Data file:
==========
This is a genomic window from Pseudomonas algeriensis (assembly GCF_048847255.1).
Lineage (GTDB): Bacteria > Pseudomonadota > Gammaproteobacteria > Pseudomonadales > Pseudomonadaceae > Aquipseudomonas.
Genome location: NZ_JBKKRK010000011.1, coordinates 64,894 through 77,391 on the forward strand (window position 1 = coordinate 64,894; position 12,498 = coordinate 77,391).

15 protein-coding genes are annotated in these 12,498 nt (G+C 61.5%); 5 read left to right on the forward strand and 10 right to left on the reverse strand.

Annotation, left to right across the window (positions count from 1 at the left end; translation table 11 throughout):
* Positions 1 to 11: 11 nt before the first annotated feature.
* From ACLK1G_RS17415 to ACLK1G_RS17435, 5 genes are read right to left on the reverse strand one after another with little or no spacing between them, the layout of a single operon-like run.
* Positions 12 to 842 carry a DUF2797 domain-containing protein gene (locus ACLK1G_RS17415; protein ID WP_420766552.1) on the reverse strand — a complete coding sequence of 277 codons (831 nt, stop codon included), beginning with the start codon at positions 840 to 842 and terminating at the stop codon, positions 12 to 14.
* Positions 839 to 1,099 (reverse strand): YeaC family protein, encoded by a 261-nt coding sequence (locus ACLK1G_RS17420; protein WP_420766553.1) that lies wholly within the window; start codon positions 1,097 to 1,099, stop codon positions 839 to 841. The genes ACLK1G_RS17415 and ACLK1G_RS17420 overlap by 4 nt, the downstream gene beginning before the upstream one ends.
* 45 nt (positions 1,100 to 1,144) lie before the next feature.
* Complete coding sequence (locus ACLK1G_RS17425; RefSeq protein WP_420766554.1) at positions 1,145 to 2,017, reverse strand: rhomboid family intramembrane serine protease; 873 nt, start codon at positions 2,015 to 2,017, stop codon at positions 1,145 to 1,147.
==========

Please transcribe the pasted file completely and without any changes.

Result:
This is a genomic window from Pseudomonas algeriensis (assembly GCF_048847255.1).
Lineage (GTDB): Bacteria > Pseudomonadota > Gammaproteobacteria > Pseudomonadales > Pseudomonadaceae > Aquipseudomonas.
Genome location: NZ_JBKKRK010000011.1, coordinates 64,894 through 77,391 on the forward strand (window position 1 = coordinate 64,894; position 12,498 = coordinate 77,391).

15 protein-coding genes are annotated in these 12,498 nt (G+C 61.5%); 5 read left to right on the forward strand and 10 right to left on the reverse strand.

Annotation, left to right across the window (positions count from 1 at the left end; translation table 11 throughout):
* Positions 1 to 11: 11 nt before the first annotated feature.
* From ACLK1G_RS17415 to ACLK1G_RS17435, 5 genes are read right to left on the reverse strand one after another with little or no spacing between them, the layout of a single operon-like run.
* Positions 12 to 842 carry a DUF2797 domain-containing protein gene (locus ACLK1G_RS17415; protein ID WP_420766552.1) on the reverse strand — a complete coding sequence of 277 codons (831 nt, stop codon included), beginning with the start codon at positions 840 to 842 and terminating at the stop codon, positions 12 to 14.
* Positions 839 to 1,099 (reverse strand): YeaC family protein, encoded by a 261-nt coding sequence (locus ACLK1G_RS17420; protein WP_420766553.1) that lies wholly within the window; start codon positions 1,097 to 1,099, stop codon positions 839 to 841. The genes ACLK1G_RS17415 and ACLK1G_RS17420 overlap by 4 nt, the downstream gene beginning before the upstream one ends.
* 45 nt (positions 1,100 to 1,144) lie before the next feature.
* Complete coding sequence (locus ACLK1G_RS17425; RefSeq protein WP_420766554.1) at positions 1,145 to 2,017, reverse strand: rhomboid family intramembrane serine protease; 873 nt, start codon at positions 2,015 to 2,017, stop codon at positions 1,145 to 1,147.